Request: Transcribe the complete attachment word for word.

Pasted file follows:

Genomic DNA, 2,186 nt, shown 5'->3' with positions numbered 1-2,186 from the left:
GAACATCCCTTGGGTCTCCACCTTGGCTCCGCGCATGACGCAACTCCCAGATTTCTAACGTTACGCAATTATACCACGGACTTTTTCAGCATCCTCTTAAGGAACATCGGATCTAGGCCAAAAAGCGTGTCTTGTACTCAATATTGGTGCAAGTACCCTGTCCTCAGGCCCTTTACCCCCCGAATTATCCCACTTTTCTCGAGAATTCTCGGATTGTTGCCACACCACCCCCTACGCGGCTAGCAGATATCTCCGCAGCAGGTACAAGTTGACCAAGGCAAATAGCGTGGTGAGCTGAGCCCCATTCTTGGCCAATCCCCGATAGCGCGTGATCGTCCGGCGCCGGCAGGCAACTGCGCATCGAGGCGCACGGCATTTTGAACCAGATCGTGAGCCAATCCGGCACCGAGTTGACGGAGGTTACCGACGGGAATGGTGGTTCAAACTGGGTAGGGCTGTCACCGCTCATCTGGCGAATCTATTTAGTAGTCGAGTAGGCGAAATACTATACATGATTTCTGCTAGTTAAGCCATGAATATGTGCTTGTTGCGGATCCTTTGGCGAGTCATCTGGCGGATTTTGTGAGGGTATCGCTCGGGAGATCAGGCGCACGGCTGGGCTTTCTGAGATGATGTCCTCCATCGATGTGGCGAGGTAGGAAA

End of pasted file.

Genomic DNA, 2,186 nt, shown 5'->3' with positions numbered 1-2,186 from the left:
GAACATCCCTTGGGTCTCCACCTTGGCTCCGCGCATGACGCAACTCCCAGATTTCTAACGTTACGCAATTATACCACGGACTTTTTCAGCATCCTCTTAAGGAACATCGGATCTAGGCCAAAAAGCGTGTCTTGTACTCAATATTGGTGCAAGTACCCTGTCCTCAGGCCCTTTACCCCCCGAATTATCCCACTTTTCTCGAGAATTCTCGGATTGTTGCCACACCACCCCCTACGCGGCTAGCAGATATCTCCGCAGCAGGTACAAGTTGACCAAGGCAAATAGCGTGGTGAGCTGAGCCCCATTCTTGGCCAATCCCCGATAGCGCGTGATCGTCCGGCGCCGGCAGGCAACTGCGCATCGAGGCGCACGGCATTTTGAACCAGATCGTGAGCCAATCCGGCACCGAGTTGACGGAGGTTACCGACGGGAATGGTGGTTCAAACTGGGTAGGGCTGTCACCGCTCATCTGGCGAATCTATTTAGTAGTCGAGTAGGCGAAATACTATACATGATTTCTGCTAGTTAAGCCATGAATATGTGCTTGTTGCGGATCCTTTGGCGAGTCATCTGGCGGATTTTGTGAGGGTATCGCTCGGGAGATCAGGCGCACGGCTGGGCTTTCTGAGATGATGTCCTCCATCGATGTGGCGAGGTAGGAAA